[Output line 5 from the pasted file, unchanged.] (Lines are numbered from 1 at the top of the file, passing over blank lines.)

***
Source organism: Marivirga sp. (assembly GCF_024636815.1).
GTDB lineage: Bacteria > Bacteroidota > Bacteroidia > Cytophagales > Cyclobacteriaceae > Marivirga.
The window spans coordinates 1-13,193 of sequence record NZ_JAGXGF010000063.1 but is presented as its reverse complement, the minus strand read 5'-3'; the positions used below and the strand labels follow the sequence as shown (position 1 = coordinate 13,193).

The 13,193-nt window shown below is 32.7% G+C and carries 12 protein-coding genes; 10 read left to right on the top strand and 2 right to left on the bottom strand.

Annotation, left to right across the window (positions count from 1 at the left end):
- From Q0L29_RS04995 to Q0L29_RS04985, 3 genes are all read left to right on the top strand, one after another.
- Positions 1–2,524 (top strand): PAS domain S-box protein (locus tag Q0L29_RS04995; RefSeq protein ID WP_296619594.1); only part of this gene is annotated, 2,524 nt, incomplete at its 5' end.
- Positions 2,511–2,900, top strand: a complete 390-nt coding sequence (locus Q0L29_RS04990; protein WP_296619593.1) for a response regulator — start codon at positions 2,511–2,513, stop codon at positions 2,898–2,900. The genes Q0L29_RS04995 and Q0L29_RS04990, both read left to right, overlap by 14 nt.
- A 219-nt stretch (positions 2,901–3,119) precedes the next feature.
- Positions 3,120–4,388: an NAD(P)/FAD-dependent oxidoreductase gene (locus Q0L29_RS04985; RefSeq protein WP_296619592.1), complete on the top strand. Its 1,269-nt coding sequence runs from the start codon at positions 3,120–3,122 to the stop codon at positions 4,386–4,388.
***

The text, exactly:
Annotation, left to right across the window (positions count from 1 at the left end):